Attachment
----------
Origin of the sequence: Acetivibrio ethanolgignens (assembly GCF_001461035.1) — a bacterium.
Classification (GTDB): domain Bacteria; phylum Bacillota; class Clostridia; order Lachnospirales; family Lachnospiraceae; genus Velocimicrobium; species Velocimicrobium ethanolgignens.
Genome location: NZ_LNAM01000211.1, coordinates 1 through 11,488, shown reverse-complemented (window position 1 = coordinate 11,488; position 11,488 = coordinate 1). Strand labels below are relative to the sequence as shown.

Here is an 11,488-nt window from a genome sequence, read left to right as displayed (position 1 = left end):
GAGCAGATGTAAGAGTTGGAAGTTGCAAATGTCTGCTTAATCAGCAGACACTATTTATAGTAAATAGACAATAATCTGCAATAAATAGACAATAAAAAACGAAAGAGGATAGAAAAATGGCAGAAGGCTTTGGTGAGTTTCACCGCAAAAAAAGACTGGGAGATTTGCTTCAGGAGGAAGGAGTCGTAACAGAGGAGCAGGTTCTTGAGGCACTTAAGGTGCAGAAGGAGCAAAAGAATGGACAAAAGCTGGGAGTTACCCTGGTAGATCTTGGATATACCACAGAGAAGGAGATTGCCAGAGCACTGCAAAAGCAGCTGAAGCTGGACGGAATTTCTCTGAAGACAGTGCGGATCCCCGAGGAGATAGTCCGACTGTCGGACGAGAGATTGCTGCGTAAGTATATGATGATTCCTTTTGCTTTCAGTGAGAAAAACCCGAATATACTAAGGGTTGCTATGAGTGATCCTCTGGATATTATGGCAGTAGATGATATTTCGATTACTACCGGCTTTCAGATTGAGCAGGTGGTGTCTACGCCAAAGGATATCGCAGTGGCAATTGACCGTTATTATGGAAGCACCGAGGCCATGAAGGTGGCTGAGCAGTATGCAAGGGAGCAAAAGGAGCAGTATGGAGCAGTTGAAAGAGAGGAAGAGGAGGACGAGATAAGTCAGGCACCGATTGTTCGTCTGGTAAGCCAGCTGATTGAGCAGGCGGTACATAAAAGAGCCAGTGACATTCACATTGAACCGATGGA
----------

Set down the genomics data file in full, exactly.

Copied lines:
Origin of the sequence: Acetivibrio ethanolgignens (assembly GCF_001461035.1) — a bacterium.
Classification (GTDB): domain Bacteria; phylum Bacillota; class Clostridia; order Lachnospirales; family Lachnospiraceae; genus Velocimicrobium; species Velocimicrobium ethanolgignens.
Genome location: NZ_LNAM01000211.1, coordinates 1 through 11,488, shown reverse-complemented (window position 1 = coordinate 11,488; position 11,488 = coordinate 1). Strand labels below are relative to the sequence as shown.

Here is an 11,488-nt window from a genome sequence, read left to right as displayed (position 1 = left end):
GAGCAGATGTAAGAGTTGGAAGTTGCAAATGTCTGCTTAATCAGCAGACACTATTTATAGTAAATAGACAATAATCTGCAATAAATAGACAATAAAAAACGAAAGAGGATAGAAAAATGGCAGAAGGCTTTGGTGAGTTTCACCGCAAAAAAAGACTGGGAGATTTGCTTCAGGAGGAAGGAGTCGTAACAGAGGAGCAGGTTCTTGAGGCACTTAAGGTGCAGAAGGAGCAAAAGAATGGACAAAAGCTGGGAGTTACCCTGGTAGATCTTGGATATACCACAGAGAAGGAGATTGCCAGAGCACTGCAAAAGCAGCTGAAGCTGGACGGAATTTCTCTGAAGACAGTGCGGATCCCCGAGGAGATAGTCCGACTGTCGGACGAGAGATTGCTGCGTAAGTATATGATGATTCCTTTTGCTTTCAGTGAGAAAAACCCGAATATACTAAGGGTTGCTATGAGTGATCCTCTGGATATTATGGCAGTAGATGATATTTCGATTACTACCGGCTTTCAGATTGAGCAGGTGGTGTCTACGCCAAAGGATATCGCAGTGGCAATTGACCGTTATTATGGAAGCACCGAGGCCATGAAGGTGGCTGAGCAGTATGCAAGGGAGCAAAAGGAGCAGTATGGAGCAGTTGAAAGAGAGGAAGAGGAGGACGAGATAAGTCAGGCACCGATTGTTCGTCTGGTAAGCCAGCTGATTGAGCAGGCGGTACATAAAAGAGCCAGTGACATTCACATTGAACCGATGGA